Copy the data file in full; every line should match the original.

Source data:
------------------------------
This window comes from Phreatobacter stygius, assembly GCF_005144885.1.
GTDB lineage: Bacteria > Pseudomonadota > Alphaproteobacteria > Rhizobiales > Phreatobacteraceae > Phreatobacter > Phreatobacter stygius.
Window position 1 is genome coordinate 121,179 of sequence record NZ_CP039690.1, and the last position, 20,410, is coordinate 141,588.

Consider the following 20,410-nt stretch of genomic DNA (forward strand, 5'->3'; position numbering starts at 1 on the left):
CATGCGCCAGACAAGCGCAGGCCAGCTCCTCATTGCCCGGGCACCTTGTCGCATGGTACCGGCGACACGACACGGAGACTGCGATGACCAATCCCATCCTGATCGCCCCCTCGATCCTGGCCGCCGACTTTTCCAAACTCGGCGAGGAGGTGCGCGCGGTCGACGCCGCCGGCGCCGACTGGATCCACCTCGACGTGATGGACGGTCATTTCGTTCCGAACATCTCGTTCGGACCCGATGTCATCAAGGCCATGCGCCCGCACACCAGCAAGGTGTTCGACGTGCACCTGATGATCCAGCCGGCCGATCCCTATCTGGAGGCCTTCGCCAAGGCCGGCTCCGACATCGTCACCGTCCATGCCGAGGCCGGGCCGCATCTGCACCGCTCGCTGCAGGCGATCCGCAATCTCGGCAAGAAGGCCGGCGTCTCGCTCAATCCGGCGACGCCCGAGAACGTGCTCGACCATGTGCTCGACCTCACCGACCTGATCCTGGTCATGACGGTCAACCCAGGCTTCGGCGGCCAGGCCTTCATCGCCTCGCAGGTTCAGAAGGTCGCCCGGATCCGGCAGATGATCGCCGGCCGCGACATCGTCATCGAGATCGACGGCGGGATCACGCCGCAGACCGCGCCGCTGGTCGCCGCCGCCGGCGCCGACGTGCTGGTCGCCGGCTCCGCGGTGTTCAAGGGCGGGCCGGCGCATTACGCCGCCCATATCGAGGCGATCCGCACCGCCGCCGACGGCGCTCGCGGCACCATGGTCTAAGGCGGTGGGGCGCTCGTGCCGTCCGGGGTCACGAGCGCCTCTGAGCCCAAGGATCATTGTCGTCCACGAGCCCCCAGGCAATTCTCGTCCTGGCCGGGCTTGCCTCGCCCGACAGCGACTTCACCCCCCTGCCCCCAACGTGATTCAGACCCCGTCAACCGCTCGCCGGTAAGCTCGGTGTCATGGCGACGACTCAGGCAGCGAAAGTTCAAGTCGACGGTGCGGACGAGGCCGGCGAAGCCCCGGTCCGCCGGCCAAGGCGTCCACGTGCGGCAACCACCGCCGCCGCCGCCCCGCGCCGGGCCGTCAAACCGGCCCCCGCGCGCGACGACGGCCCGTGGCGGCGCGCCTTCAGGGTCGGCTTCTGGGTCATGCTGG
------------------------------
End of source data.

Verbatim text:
This window comes from Phreatobacter stygius, assembly GCF_005144885.1.
GTDB lineage: Bacteria > Pseudomonadota > Alphaproteobacteria > Rhizobiales > Phreatobacteraceae > Phreatobacter > Phreatobacter stygius.
Window position 1 is genome coordinate 121,179 of sequence record NZ_CP039690.1, and the last position, 20,410, is coordinate 141,588.

Consider the following 20,410-nt stretch of genomic DNA (forward strand, 5'->3'; position numbering starts at 1 on the left):
CATGCGCCAGACAAGCGCAGGCCAGCTCCTCATTGCCCGGGCACCTTGTCGCATGGTACCGGCGACACGACACGGAGACTGCGATGACCAATCCCATCCTGATCGCCCCCTCGATCCTGGCCGCCGACTTTTCCAAACTCGGCGAGGAGGTGCGCGCGGTCGACGCCGCCGGCGCCGACTGGATCCACCTCGACGTGATGGACGGTCATTTCGTTCCGAACATCTCGTTCGGACCCGATGTCATCAAGGCCATGCGCCCGCACACCAGCAAGGTGTTCGACGTGCACCTGATGATCCAGCCGGCCGATCCCTATCTGGAGGCCTTCGCCAAGGCCGGCTCCGACATCGTCACCGTCCATGCCGAGGCCGGGCCGCATCTGCACCGCTCGCTGCAGGCGATCCGCAATCTCGGCAAGAAGGCCGGCGTCTCGCTCAATCCGGCGACGCCCGAGAACGTGCTCGACCATGTGCTCGACCTCACCGACCTGATCCTGGTCATGACGGTCAACCCAGGCTTCGGCGGCCAGGCCTTCATCGCCTCGCAGGTTCAGAAGGTCGCCCGGATCCGGCAGATGATCGCCGGCCGCGACATCGTCATCGAGATCGACGGCGGGATCACGCCGCAGACCGCGCCGCTGGTCGCCGCCGCCGGCGCCGACGTGCTGGTCGCCGGCTCCGCGGTGTTCAAGGGCGGGCCGGCGCATTACGCCGCCCATATCGAGGCGATCCGCACCGCCGCCGACGGCGCTCGCGGCACCATGGTCTAAGGCGGTGGGGCGCTCGTGCCGTCCGGGGTCACGAGCGCCTCTGAGCCCAAGGATCATTGTCGTCCACGAGCCCCCAGGCAATTCTCGTCCTGGCCGGGCTTGCCTCGCCCGACAGCGACTTCACCCCCCTGCCCCCAACGTGATTCAGACCCCGTCAACCGCTCGCCGGTAAGCTCGGTGTCATGGCGACGACTCAGGCAGCGAAAGTTCAAGTCGACGGTGCGGACGAGGCCGGCGAAGCCCCGGTCCGCCGGCCAAGGCGTCCACGTGCGGCAACCACCGCCGCCGCCGCCCCGCGCCGGGCCGTCAAACCGGCCCCCGCGCGCGACGACGGCCCGTGGCGGCGCGCCTTCAGGGTCGGCTTCTGGGTCATGCTGG